Mass Timber Construction Approach

Whilst timber construction increased the coordination and design time preorder, it accelerated the construction by approximately 30% in comparison to traditional concrete construction.

The total build time was 18 months for all buildings which meant labour on-site peaked at around 700 people with an average build cost of $25million/month to achieve the programme.

This was considered one of the largest cohorts of construction workers in Canberra since the building of Parliament House in the 1980s in Canberra.

Adopting timber structures for the collaborative learning environments and the student accommodation reduced embodied carbon by more than 30% over traditional concrete construction. Further, this approach reduced construction time and increased safety.

Across the project, over 31,100 tonnes of CO² was avoided by specifying low carbon materials, and clever design and construction.

CLT core walls replaced traditional blockwork throughout the Teaching Centre avoiding 175kg CO²/m².

Reduction in Finishes

The timber-framed Marie Reay Teaching Centre building performed even better than the CLT Student Accommodation building avoiding 9,673 tonnes of CO² (versus 4,400 tonnes of CO²).

A significant advantage of the Teaching Centre building was the reduction in finishing materials, as the timber structure was left exposed throughout. For example, the removal of ceilings from the design avoided 20-60kg CO²/m² over a traditional ceiling approach.

The Process (Gallery)
Mass Timber Construction Approach

Whilst timber construction increased the coordination and design time preorder, it accelerated the construction by approximately 30% in comparison to traditional concrete construction.

The total build time was 18 months for all buildings which meant labour on-site peaked at around 700 people with an average build cost of $25million/month to achieve the programme.

This was considered one of the largest cohorts of construction workers in Canberra since the building of Parliament House in the 1980s in Canberra.

Adopting timber structures for the collaborative learning environments and the student accommodation reduced embodied carbon by more than 30% over traditional concrete construction. Further, this approach reduced construction time and increased safety.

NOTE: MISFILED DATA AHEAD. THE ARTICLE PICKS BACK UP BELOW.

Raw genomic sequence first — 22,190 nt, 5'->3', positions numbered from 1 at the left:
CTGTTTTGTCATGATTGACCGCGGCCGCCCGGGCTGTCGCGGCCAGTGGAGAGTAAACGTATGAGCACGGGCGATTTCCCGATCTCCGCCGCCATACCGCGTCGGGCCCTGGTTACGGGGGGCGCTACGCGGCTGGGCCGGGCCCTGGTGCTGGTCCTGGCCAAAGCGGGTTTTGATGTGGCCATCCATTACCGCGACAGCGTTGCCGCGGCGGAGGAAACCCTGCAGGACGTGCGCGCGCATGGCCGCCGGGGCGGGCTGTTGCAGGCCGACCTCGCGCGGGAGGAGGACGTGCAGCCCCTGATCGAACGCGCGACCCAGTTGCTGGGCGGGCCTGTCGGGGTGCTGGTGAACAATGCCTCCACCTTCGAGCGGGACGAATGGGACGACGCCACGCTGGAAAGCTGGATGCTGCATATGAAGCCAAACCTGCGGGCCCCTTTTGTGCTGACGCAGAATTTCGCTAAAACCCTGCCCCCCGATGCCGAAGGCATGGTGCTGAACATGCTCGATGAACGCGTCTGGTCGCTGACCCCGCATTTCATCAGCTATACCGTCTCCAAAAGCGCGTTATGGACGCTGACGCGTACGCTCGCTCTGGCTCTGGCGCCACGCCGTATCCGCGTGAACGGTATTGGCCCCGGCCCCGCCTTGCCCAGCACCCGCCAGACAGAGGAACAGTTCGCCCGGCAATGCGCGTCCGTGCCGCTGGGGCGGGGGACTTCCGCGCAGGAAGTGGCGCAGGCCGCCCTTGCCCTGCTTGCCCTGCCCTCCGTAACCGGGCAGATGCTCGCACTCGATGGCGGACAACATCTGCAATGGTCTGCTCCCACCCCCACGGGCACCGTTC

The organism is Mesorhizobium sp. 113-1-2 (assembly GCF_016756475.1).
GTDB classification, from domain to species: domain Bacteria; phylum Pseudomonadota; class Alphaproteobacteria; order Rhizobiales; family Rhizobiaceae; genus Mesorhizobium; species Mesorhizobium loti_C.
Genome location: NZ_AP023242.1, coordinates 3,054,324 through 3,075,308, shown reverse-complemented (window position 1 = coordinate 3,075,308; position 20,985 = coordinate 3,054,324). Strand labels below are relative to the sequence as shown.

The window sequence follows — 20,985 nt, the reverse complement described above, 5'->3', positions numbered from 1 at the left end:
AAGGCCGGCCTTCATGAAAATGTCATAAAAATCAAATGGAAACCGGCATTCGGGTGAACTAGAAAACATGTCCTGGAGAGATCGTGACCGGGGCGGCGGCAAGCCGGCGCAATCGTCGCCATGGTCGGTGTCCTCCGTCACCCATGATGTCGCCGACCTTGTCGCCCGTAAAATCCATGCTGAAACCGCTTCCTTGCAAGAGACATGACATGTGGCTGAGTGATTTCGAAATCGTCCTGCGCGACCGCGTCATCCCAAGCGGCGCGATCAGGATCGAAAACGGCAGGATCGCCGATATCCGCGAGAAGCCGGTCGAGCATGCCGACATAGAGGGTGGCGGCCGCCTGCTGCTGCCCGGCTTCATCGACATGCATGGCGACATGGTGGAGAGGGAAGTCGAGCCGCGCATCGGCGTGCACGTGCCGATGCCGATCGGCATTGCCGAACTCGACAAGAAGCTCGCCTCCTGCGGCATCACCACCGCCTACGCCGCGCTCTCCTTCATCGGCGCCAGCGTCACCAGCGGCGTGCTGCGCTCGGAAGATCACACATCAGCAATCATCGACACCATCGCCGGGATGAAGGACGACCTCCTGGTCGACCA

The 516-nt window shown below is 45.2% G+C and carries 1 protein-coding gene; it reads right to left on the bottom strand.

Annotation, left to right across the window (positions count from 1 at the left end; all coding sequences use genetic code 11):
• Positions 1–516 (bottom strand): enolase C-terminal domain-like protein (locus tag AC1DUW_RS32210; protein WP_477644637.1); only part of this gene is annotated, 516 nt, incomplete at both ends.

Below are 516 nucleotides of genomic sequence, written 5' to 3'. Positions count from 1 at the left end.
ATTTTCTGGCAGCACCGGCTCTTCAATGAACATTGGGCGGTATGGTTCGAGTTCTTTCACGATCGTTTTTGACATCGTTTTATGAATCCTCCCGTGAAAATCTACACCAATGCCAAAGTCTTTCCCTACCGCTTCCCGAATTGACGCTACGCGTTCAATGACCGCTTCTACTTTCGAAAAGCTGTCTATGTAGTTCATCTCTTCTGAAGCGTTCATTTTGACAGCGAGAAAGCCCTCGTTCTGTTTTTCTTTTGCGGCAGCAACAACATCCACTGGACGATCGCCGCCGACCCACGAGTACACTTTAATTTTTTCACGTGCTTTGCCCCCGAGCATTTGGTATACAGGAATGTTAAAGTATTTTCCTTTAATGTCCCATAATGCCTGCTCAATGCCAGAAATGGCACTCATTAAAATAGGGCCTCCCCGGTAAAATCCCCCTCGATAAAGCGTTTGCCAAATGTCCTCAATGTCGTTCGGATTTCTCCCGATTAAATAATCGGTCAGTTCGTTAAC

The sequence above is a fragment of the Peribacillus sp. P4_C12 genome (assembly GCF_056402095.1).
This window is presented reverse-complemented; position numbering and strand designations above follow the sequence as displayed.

Across the project, over 31,100 tonnes of CO² was avoided by specifying low carbon materials, and clever design and construction.

CLT core walls replaced traditional blockwork throughout the Teaching Centre avoiding 175kg CO²/m².

Reduction in Finishes

The timber-framed Marie Reay Teaching Centre building performed even better than the CLT Student Accommodation building avoiding 9,673 tonnes of CO² (versus 4,400 tonnes of CO²).

A significant advantage of the Teaching Centre building was the reduction in finishing materials, as the timber structure was left exposed throughout. For example, the removal of ceilings from the design avoided 20-60kg CO²/m² over a traditional ceiling approach.

01 of 08

Credits

BVN
James Grose, Ninotschka Titchkosky, Tim Crawshaw, Peter Clarke, Damian Eckersley, Shao Ing Gan, Kevin Murphy, Chi Tang, Marc Hine, Saskia Arief, Peter Eedy, Paul Wintour, Sally Campbell, Charlie Fanniere, Brian Steele, Ricardo Velez-Calvo, Caisin Nic An Bheatha, Sergio Sottomaior Alves, Paul Quang, Ninotschka Titchkosky, Alex Chaston, Daniel Londono, Gary Cai, Max Hu, Kathy Hansen, Marc Micuta, Abbie Lewis, Rana Abboud, Mateusz Sum, Laurie Aznavoorian, Fabio Oliveira, Adrian Mignot, Luciana Ramos de Castilhos, Jakob Brainerd, Anna Sulsters, Nathan Harry, Margot Warre, Craig Burns, Michelle Farman, Peter Titmuss, Katherine Wiedersehn, Eric Yeoh, Knut Menden, Jonathan Capparelli, Barry Cantor, Tim Crawshaw, Schneider i Eliassaint, Guy Hanson, Shanny Lam, Connor Badenko, Marcos Camara, Liam Croft, Benita i Chen, Nazgol Asadi, Justin Lo, Yashan Chen
Consultants

Colony Six, Lendlease, Parametric Monkey, lahznimmo, Aspect Studios, Robert Bird Group, Fredon, 360 Fire, Warringtonfire, Cardno, Sellick Consultants, Philip Chun, BCA Certifiers, Apex Façade Consulting, Windtech, Atelier Ten, The Footprint Company, Acoustic Logic, Howard Tanner, Büro North, Knight Frank, Arup, Point of View

Consultants

Colony Six, Lendlease, Parametric Monkey, lahznimmo, Aspect Studios, Robert Bird Group, Fredon, 360 Fire, Warringtonfire, Cardno, Sellick Consultants, Philip Chun, BCA Certifiers, Apex Façade Consulting, Windtech, Atelier Ten, The Footprint Company, Acoustic Logic, Howard Tanner, Büro North, Knight Frank, Arup, Point of View

Photography

John Gollings

Awards

2020 Australian Institute of Architects (RAIA) ACT Chapter Educational Architecture Award
2020 Australian Institute of Architecture (RAIA) ACT Chapter Derek Wrigley award for Sustainable Architecture
2020 Good Design Awards, Best in Class Accolade in Precinct Design
2020 Australian Institute of Architects (RAIA) ACT Chapter Urban Design Award
2020 IDEA Award Sustainability Award
2020 Australian Interior Design Awards Best of State Commercial Design
2020 Australian Institute of Architects (RAIA) ACT Chapter Public Architecture Award
2020 Australian Institute of Architects (RAIA) ACT Chapter Commendation Commercial Architecture
Australian Timber Design Awards Multi-Residential

Share
Save
Share
ANU: Kambri
Share via:
Or
Copy link...
This page has been added to your custom collection. You now have 0 saved item.View Collection

Related Work


Brisbane
Level 3
12 Creek Street
'The Annex'
QLD 4000
AUS

+ 61 7 3852 2525
brisbane@bvn.com.au

London
Second Home
45–47 Clerkenwell Green
London EC1R 0EB
UK

+ 44 75 4411 7229
london@bvn.com.au

New York
Neuehouse
110 E 25th St
New York
NY 10010
USA

+1 212-273-0440
newyork@bvn.com.au

Sydney
Level 11
255 Pitt St.
NSW 2000
AUS

+ 61 2 8297 7200
sydney@bvn.com.au